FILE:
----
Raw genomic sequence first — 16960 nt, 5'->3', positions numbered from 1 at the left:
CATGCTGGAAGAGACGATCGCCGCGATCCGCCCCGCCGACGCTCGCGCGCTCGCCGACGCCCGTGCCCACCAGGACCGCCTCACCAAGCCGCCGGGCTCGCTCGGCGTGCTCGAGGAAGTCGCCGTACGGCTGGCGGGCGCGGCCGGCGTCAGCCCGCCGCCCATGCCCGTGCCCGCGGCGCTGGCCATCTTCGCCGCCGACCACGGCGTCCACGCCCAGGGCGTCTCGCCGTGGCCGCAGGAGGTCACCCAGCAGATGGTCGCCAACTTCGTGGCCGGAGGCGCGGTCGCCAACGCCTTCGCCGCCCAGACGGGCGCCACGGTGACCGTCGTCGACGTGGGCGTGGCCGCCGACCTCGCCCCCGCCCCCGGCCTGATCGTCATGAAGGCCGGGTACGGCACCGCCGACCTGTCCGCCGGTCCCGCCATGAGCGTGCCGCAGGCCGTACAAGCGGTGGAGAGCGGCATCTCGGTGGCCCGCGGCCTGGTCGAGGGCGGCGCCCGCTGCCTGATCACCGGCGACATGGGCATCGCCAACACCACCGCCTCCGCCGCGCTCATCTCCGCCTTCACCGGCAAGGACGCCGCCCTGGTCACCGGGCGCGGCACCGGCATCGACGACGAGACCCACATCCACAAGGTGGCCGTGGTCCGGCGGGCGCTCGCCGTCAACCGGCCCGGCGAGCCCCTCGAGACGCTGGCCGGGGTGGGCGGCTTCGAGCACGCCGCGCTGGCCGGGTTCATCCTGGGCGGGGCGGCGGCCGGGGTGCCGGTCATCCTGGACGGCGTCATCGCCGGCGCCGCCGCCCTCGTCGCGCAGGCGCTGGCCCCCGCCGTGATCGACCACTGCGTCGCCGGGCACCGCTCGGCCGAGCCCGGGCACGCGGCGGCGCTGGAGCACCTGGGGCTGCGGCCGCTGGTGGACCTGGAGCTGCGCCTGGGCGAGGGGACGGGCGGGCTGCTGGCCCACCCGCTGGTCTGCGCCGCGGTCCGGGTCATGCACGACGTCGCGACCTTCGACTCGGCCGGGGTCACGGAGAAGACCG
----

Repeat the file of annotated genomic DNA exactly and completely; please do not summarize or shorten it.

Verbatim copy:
Raw genomic sequence first — 16960 nt, 5'->3', positions numbered from 1 at the left:
CATGCTGGAAGAGACGATCGCCGCGATCCGCCCCGCCGACGCTCGCGCGCTCGCCGACGCCCGTGCCCACCAGGACCGCCTCACCAAGCCGCCGGGCTCGCTCGGCGTGCTCGAGGAAGTCGCCGTACGGCTGGCGGGCGCGGCCGGCGTCAGCCCGCCGCCCATGCCCGTGCCCGCGGCGCTGGCCATCTTCGCCGCCGACCACGGCGTCCACGCCCAGGGCGTCTCGCCGTGGCCGCAGGAGGTCACCCAGCAGATGGTCGCCAACTTCGTGGCCGGAGGCGCGGTCGCCAACGCCTTCGCCGCCCAGACGGGCGCCACGGTGACCGTCGTCGACGTGGGCGTGGCCGCCGACCTCGCCCCCGCCCCCGGCCTGATCGTCATGAAGGCCGGGTACGGCACCGCCGACCTGTCCGCCGGTCCCGCCATGAGCGTGCCGCAGGCCGTACAAGCGGTGGAGAGCGGCATCTCGGTGGCCCGCGGCCTGGTCGAGGGCGGCGCCCGCTGCCTGATCACCGGCGACATGGGCATCGCCAACACCACCGCCTCCGCCGCGCTCATCTCCGCCTTCACCGGCAAGGACGCCGCCCTGGTCACCGGGCGCGGCACCGGCATCGACGACGAGACCCACATCCACAAGGTGGCCGTGGTCCGGCGGGCGCTCGCCGTCAACCGGCCCGGCGAGCCCCTCGAGACGCTGGCCGGGGTGGGCGGCTTCGAGCACGCCGCGCTGGCCGGGTTCATCCTGGGCGGGGCGGCGGCCGGGGTGCCGGTCATCCTGGACGGCGTCATCGCCGGCGCCGCCGCCCTCGTCGCGCAGGCGCTGGCCCCCGCCGTGATCGACCACTGCGTCGCCGGGCACCGCTCGGCCGAGCCCGGGCACGCGGCGGCGCTGGAGCACCTGGGGCTGCGGCCGCTGGTGGACCTGGAGCTGCGCCTGGGCGAGGGGACGGGCGGGCTGCTGGCCCACCCGCTGGTCTGCGCCGCGGTCCGGGTCATGCACGACGTCGCGACCTTCGACTCGGCCGGGGTCACGGAGAAGACCG